The Hedge Fund Research Index, published by fund analysts HFR, had it’s highest gains since 2009, according to reporting by the FT.
The monthly index, which proxies for hedge fund returns across sectors, gained 1.5% last month, which pushed up its year-to-date performance by 7.2%.
Hedge funds haven’t performed this well since 2009, when they were yielding returns of over 20%. As the S&P has risen to ever higher all-time highs, hedge funds have had a hard time finding new sources of alpha.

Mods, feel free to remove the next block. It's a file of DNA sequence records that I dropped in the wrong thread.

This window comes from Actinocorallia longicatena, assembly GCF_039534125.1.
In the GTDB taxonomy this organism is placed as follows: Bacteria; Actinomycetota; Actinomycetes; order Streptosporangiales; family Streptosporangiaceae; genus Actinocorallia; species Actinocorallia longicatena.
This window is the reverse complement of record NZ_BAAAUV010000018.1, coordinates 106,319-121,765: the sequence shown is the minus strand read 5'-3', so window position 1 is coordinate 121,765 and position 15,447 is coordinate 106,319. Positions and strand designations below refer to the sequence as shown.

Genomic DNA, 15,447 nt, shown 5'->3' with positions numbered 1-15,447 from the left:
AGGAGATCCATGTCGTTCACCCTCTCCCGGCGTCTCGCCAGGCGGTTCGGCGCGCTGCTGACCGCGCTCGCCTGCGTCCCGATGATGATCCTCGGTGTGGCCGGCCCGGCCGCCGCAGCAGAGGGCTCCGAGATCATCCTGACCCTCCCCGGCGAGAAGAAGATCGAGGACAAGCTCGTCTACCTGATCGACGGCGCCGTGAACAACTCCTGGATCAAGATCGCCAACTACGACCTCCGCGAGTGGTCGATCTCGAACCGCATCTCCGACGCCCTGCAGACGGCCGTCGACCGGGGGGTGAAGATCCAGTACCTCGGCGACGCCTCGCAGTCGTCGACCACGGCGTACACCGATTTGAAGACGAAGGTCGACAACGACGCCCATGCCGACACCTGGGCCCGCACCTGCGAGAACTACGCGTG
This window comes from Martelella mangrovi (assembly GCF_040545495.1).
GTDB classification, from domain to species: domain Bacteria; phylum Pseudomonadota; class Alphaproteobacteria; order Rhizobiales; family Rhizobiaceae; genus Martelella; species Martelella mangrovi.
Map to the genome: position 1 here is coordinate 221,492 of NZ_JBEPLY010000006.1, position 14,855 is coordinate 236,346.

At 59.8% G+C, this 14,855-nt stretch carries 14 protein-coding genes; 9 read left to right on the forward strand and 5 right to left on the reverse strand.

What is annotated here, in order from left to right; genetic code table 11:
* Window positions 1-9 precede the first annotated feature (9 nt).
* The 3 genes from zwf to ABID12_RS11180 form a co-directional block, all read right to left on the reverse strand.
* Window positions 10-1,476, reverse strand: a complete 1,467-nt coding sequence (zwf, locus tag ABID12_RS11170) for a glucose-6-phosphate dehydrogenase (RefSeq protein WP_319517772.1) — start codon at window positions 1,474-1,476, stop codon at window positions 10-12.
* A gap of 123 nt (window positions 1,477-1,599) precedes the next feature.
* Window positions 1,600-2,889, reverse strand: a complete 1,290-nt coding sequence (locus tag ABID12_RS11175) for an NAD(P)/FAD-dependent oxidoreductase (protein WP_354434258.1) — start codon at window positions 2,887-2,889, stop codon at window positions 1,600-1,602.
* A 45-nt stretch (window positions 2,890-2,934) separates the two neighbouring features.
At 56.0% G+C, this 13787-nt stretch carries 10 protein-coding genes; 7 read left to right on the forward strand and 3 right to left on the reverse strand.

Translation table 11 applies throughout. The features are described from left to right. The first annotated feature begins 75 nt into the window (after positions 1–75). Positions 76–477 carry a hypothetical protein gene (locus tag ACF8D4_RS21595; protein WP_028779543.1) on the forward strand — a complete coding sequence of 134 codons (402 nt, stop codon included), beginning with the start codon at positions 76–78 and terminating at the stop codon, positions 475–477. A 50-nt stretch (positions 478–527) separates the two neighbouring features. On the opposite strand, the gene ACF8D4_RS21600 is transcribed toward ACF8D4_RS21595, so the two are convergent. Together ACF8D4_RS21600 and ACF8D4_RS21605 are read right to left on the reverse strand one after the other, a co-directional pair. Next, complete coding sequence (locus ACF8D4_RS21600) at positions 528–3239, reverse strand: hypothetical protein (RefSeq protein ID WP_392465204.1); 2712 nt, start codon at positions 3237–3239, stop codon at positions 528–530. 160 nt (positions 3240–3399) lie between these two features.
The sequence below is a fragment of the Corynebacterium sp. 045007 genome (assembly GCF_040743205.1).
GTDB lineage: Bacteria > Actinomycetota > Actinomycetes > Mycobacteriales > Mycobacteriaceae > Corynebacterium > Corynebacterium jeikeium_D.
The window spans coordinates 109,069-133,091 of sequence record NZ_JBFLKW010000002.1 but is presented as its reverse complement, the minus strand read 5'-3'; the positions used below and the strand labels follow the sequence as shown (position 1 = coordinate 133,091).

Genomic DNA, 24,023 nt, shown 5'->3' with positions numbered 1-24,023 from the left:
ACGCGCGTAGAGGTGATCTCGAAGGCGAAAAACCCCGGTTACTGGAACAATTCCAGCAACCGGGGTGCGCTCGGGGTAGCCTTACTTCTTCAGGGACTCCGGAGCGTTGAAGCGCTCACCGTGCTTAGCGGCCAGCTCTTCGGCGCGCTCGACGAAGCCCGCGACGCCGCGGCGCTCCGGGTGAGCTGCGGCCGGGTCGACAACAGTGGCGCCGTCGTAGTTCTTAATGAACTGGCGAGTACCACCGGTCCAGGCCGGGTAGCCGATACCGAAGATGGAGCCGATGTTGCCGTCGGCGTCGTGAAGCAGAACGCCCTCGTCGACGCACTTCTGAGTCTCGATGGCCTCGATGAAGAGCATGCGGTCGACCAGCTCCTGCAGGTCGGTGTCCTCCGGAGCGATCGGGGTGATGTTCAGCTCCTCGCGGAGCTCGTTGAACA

Growth in returns on quant equity strategies pushed the index up, growing by 2.67% last month. Equity strategies in general performed very well, while returns on short strategies fell by nearly 2%.
Emerging markets strategies also had a good month, growing by 2.45%.
But compared to passive investing strategies, hedge fund returns remain mediocre.
The FT writes:
“With 60 per cent in Vanguard’s S&P 500 tracker (VFINX) and 40 per cent in its Total Bond Fund (VBMFX) your passive portfolio would have quietly appreciated 11 per cent this year.”
All this hooplah and back-patting aside, all this means hedge funds still haven’t beaten the S&P 500 this year.
So there’s that.